In one aspect, the invention features novel butters made from monounsaturated oils. Preferred monounsaturated oil butters are made from olive oil (e.g. extra virgin, virgin, pure and light (mild) varieties). In one embodiment, the butter is of a consistency appropriate for formulation into a solid stick at room temperature. In another embodiment, the butter is formulated into a softer consistency than the stick, so that it is easier to spread and can be contained in a tub. A variety of additives (e.g. colors, flavors, aromas, emulsifiers, thickening agents, antispatter agents and antioxidants) can be included in the butters and shortenings to vary the taste, appearance, and smell or to improve the consistency or stability.
In another aspect, the invention relates to novel shortenings made from 95-100% fat, the majority of which is monounsaturated oil, such as olive oil. These novel, healthier shortenings can be used in place of vegetable oil shortenining and lard, for example in baking and deep fat frying.
In a further aspect, the invention relates to preferred methods for making butters and shortenings. In a preferred embodiment, an oil is solidified by controlled water addition across the oil's (monounsaturated or polyunsaturated) double bonds.
The instant disclosed butters and shortenings are a healthier substitute for margarine, vegetable shortenings, dairy butters and lard as a source of a fat in the diet. These new products can be formulated so as to be similar in taste to existing butters, margarines and shortenings or can offer distinct new flavors. In addition, the butter and shortenings can be preserved for a long period of times (up to two years) without loosing essential properties.
Other features and advantages of the invention will become apparent from the following Detailed Description and Claims.
The instant invention is based on the finding that healthier butters and shortenings can be made from monounsaturated oils, such as natural olive oil.
"Monounsaturated oil" is an oil (i.e. a liquid composition of fatty acids), in which the majority (at least about 51%) of fatty acids are monounsaturated (i.e. contain only one double bond (e.g. oleic acid (C18:1)). Preferably, for use in the instant invention, the content of monounsaturated fatty acids constituting a monounsaturated oil is at least about 70% of the total fat content, most preferably the monosaturated oil content is greater than 80% (the remainder, if any, being polyunsaturated fatty acids (having at least two double bonds (e.g. linoleic acid (C18:2(n-6)) or saturated fatty acids (having no double bonds (e.g. stearic acid C 18:0)). The monounsaturated oil can be natural or synthetic.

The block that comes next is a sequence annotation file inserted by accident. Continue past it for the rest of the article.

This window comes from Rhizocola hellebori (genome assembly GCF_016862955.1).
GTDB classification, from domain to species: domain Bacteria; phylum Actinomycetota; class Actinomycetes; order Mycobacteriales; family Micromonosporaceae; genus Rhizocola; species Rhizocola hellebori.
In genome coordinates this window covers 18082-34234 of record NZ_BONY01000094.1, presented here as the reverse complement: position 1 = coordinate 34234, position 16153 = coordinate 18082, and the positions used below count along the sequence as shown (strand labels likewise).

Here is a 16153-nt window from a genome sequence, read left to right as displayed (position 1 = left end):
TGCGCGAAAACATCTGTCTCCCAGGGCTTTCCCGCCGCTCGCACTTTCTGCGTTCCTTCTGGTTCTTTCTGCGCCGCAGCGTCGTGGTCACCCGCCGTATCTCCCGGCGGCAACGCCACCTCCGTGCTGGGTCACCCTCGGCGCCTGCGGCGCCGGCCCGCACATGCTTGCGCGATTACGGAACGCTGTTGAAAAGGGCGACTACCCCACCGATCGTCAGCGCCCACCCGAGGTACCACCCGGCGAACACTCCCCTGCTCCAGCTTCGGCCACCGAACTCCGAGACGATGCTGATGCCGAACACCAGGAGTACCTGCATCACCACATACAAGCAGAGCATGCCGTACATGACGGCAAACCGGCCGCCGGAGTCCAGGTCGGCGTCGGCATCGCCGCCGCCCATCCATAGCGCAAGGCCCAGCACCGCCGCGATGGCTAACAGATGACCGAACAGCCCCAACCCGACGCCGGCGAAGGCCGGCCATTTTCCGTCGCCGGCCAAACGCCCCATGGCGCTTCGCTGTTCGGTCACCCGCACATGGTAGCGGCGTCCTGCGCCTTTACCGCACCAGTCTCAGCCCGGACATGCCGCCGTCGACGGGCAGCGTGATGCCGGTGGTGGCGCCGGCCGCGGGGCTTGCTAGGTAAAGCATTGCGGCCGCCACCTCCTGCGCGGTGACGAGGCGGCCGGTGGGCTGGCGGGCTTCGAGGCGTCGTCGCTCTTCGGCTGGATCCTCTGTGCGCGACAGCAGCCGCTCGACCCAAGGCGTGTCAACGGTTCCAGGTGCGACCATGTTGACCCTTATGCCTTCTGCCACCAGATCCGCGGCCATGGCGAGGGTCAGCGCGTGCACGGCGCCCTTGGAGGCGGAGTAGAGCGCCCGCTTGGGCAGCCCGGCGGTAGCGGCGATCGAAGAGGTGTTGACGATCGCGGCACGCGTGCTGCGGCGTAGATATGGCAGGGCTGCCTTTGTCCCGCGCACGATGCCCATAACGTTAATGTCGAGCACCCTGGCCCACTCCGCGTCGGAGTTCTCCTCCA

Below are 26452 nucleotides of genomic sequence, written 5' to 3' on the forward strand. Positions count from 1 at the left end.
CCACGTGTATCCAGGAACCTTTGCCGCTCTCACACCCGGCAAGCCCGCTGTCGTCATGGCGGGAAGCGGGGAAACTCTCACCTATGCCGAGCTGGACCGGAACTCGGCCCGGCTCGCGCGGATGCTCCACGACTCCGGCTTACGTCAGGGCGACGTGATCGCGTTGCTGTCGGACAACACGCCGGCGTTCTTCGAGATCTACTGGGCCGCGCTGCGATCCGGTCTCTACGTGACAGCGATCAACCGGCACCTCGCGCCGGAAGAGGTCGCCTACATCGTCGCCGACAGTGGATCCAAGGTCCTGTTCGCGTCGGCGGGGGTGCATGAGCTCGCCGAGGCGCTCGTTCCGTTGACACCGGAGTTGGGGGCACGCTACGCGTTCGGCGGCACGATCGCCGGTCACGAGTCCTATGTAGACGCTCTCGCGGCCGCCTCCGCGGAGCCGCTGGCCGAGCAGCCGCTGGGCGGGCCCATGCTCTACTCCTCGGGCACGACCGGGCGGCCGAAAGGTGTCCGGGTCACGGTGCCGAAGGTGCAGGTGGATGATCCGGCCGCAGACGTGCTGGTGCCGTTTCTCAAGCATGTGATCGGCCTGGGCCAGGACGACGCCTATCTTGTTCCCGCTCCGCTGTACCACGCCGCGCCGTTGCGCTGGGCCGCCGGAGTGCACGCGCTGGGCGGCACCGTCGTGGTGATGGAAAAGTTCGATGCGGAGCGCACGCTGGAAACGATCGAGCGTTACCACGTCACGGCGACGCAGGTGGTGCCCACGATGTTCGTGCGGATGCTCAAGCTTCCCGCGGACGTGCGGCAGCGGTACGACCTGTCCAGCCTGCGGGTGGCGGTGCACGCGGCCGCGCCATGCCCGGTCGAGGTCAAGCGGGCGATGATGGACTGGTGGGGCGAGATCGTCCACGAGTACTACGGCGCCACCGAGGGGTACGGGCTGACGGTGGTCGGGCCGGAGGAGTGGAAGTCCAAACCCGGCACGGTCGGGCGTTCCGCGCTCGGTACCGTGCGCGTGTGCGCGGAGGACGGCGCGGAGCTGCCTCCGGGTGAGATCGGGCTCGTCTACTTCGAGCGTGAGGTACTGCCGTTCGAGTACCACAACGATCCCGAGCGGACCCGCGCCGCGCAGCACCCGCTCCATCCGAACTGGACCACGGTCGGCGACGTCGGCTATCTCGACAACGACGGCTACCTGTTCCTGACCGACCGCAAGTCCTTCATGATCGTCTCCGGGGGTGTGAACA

A preferred monounsaturated oil for use in the instant invention is "olive oil", which is a liquid composition (at room temperature) of fatty acids obtained from olives. Olive oil can be obtained, for example, by pressing or squeezing olives. Olive oils have been categorized as "extra virgin", "virgin", "pure" and "light (mild). "Extra virgin" olive oil is typically made from the first pressing of olives, sometimes called cold pressing. It has a fuller-bodied flavor and aroma than the virgin and a darker color than either pure or virgin olive oil. It also has the lowest acidity level (about 0.5%). "Virgin olive oil" is also made from the first pressing. It has an above-average flavor and aroma, but not as distinctive as extra virgin olive oil. Virgin has an acidity level of from about 0.5% up to about 1%. "Pure olive oil" is a blend of virgin and extra virgin oil refined through a process that removes imperfections in flavor and aroma. This leaves the oil with a somewhat bland taste. It is then again blended with extra virgin or virgin olive oils to improve its color and taste. Pure olive oil has an acidity level of up to about 3%. "Light (mild) olive oil" is made by blending different olive oils filtered to a lower viscosity and texture. This creates a subtle, less full-bodied taste. One of the reasons for its popularity is the milder taste, which approximates that of some vegetable oils. Light olive oil has a lower flash point than pure and extra virgin olive oils, and so is frequently used as a replacement for vegetable or corn oil in baking and cooking. "Pomace oil" is produced from the residue remaining after the extra virgin and virgin oils have been extracted. Pomace is high in monounsaturated fatty acids and therefore has all of the health benefits of olive oil. However, because the method used for heat extraction adds a solvent, pomace oil has a harsher taste. Pomace oil is generally only used for cooking.